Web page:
As many flock to provide aid for the parts of Texas that have been ravaged by Hurricane Harvey, a disturbing news article is making the rounds and raising some alarming concerns.
The target of this post is a GTA area Imam who has now taken online to defend himself against what he calls a “fake news story”.
“I think the greatest fear is that from these fake stories, people can actually get hurt,” said Imam Ibrahim Hindy. “Someone can actually read these stories and think it’s real.”
The Canadian-born Imam says the article, which has been posted on numerous sites, is based on false facts. The story claims a Texas Mosque refused to help Christian hurricane victims, and that group then kicked down the doors of the supposed building, that may not exist, and occupied it.
A photo accompanies the article, it’s that of Imam Hindy, who says he’s never even stepped foot in Texas. He’s currently in Saudi Arabia, completing the Muslim pilgrimage of Hajj.
He says he was alerted to the post early Saturday morning, when several people tagged him in the online articles.
“I’m not entirely sure which website it even originated from, because it seems like it’s been on a number of websites,” the Imam tells CityNews over the phone. “The name of the Mosque doesn’t make sense in any language as far as I know, all the details around this story are completely fabricated. But it’s pushed out there, these things get shared, people comment on them and it just goes viral like that.”
It’s not known who wrote the piece posted online on Friday and there were no interviews supporting the author’s claims. The comments section though proved to be just as disturbing as the article itself and was accompanied by messages of hate towards Muslims. At least one of the sites has had the article shared over 1,000 times, enough so that it’s raising some concerns.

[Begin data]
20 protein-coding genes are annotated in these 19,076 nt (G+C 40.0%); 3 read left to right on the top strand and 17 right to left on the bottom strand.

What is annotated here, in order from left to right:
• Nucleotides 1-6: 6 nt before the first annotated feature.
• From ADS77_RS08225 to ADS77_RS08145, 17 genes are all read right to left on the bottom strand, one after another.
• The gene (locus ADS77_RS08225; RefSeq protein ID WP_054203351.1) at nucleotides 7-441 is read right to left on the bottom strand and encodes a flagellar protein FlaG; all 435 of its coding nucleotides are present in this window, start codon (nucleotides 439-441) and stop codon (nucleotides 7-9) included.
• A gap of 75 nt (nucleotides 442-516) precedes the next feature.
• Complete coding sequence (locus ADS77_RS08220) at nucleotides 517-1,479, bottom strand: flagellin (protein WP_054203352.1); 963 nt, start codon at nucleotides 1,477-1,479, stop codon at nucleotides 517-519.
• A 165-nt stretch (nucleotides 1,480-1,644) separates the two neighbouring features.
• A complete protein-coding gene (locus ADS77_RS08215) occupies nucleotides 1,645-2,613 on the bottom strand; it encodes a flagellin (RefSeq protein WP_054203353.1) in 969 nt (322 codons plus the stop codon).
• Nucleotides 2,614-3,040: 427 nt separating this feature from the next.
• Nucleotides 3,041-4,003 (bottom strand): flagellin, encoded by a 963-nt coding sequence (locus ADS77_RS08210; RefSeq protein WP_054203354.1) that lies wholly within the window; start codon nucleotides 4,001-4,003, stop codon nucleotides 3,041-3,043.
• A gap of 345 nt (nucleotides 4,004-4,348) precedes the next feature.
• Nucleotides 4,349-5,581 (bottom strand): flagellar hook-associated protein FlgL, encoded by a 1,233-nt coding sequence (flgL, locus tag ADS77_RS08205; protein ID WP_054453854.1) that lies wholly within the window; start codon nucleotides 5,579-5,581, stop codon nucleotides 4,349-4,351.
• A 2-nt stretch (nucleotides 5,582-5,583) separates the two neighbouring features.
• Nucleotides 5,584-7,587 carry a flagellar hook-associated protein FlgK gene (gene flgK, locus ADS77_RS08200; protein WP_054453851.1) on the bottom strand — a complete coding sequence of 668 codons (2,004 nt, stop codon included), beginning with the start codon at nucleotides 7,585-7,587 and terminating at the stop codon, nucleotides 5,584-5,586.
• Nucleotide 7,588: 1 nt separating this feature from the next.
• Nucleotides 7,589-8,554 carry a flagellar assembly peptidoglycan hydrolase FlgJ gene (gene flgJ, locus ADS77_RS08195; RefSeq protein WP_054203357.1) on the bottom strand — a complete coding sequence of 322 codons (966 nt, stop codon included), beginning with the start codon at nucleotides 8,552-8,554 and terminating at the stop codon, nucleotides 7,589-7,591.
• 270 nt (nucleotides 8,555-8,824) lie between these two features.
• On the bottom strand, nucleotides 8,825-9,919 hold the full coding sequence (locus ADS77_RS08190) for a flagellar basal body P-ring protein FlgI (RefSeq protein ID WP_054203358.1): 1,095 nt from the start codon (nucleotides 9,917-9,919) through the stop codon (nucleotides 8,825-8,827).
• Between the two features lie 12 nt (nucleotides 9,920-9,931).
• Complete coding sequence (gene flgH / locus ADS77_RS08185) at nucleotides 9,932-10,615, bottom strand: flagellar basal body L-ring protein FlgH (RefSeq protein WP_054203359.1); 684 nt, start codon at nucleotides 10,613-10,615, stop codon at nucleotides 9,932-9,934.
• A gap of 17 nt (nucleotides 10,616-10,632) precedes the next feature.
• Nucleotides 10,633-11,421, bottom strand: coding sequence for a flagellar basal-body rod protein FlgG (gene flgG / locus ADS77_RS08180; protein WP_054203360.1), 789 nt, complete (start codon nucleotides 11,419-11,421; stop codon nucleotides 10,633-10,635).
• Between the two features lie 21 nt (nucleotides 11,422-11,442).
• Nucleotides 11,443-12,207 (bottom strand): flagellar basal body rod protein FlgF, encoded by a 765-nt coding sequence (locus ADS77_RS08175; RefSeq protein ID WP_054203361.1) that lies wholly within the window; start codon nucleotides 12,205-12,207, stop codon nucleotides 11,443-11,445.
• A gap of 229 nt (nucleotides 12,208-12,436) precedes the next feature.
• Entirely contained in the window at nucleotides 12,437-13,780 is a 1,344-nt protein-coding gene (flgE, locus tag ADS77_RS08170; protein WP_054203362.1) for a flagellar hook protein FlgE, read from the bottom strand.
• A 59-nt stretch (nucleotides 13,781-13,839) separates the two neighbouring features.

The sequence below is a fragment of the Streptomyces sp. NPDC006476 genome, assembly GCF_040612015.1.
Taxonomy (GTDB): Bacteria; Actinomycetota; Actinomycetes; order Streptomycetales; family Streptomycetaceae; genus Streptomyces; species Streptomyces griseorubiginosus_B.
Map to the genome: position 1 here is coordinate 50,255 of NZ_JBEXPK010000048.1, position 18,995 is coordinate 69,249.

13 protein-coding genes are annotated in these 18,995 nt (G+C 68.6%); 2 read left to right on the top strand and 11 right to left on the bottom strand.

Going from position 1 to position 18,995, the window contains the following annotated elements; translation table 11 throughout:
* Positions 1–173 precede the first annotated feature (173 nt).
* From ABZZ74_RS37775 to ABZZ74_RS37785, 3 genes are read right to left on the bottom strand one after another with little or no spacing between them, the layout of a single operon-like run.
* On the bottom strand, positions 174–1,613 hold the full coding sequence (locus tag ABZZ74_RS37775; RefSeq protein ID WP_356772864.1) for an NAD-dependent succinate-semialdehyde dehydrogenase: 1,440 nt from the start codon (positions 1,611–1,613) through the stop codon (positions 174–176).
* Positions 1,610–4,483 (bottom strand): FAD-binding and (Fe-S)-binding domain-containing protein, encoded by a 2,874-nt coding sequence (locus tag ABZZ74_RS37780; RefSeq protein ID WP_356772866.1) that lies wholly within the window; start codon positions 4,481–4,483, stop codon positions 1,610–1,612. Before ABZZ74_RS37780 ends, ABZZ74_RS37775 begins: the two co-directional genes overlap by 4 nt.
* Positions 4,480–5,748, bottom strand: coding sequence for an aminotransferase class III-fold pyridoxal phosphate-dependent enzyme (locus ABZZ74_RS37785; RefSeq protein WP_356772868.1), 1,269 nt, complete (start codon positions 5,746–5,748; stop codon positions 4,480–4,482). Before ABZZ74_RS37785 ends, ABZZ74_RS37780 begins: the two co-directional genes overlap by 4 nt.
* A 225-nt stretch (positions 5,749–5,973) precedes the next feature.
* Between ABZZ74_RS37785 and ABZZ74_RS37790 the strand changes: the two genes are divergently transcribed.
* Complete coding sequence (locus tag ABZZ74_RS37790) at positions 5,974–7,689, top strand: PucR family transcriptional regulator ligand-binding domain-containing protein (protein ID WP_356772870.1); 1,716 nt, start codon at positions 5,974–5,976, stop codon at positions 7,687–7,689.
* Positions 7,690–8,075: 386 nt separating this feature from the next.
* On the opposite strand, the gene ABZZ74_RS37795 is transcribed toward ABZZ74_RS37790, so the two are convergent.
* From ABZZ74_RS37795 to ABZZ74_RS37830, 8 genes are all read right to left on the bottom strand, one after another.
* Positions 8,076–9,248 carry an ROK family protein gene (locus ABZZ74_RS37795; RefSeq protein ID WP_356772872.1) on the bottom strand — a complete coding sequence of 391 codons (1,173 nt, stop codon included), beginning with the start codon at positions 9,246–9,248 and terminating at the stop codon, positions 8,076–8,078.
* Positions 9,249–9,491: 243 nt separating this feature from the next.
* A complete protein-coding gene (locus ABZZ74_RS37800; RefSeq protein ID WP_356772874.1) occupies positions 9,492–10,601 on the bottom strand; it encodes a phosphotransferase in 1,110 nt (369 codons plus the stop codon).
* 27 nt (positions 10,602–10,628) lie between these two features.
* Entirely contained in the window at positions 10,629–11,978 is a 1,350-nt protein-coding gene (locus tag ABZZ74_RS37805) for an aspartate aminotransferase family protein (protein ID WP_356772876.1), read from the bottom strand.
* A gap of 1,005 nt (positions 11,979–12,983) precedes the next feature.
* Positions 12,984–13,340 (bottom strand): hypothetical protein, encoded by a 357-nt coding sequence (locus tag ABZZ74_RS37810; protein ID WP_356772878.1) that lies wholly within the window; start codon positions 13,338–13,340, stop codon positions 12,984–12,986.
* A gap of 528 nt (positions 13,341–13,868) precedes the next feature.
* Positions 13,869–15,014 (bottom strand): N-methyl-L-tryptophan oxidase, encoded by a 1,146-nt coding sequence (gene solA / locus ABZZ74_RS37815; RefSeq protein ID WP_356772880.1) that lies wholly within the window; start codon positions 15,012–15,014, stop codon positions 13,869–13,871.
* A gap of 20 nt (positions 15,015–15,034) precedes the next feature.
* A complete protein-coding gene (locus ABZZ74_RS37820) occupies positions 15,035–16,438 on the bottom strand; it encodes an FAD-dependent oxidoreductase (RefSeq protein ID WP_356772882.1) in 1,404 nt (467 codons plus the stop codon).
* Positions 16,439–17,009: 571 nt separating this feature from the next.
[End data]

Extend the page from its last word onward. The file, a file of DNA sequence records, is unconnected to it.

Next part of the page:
“We’ve seen these acts of tremendous hatred and betrayal happening all across the world; hate crimes, murders and attacks,” explains the Imam. “We saw it in Charlottesville recently with the young woman being killed there.”
“It shows you that people can be so enraged and their emotions can be inflamed through these fake stories,” he continues. “Blood can actually be spilled and people can actually die, I think that’s the greatest fear.”
Imam Hindy was featured in a CityNews story back in April, when he received death threats for supporting prayers inside Peel region schools.
At a time when tensions are already high in the U.S., Imam Hindy is refusing to let this divide people further. He’s taken to social media to distance himself from the articles, posting a response on Facebook and his tweet has already been shared more than 100,000 times.
That's me in the picture. I've never even been to Texas before. https://t.co/jIPfeALckc
— Ibrahim Hindy (@Hindy500) September 2, 2017
He’s been receiving support from all over the world, including from Texans in Houston who’ve seen firsthand the devastation of Hurricane Harvey.
“A lot of non-Muslims have been tweeting at me, telling me that this is ridiculous because they’ve been seeing Muslims on the streets,” he said. “Cleaning up debris, helping people, giving them shelters in mosques, giving first aid kits to people who are stranded in different places.”
CityNews has reached out to one of the sites that posted the article, to ask why the imam’s photo was included. They had yet to respond.
Imam Hindy says he will reach out to each one of the sites to ask for his photo to be removed.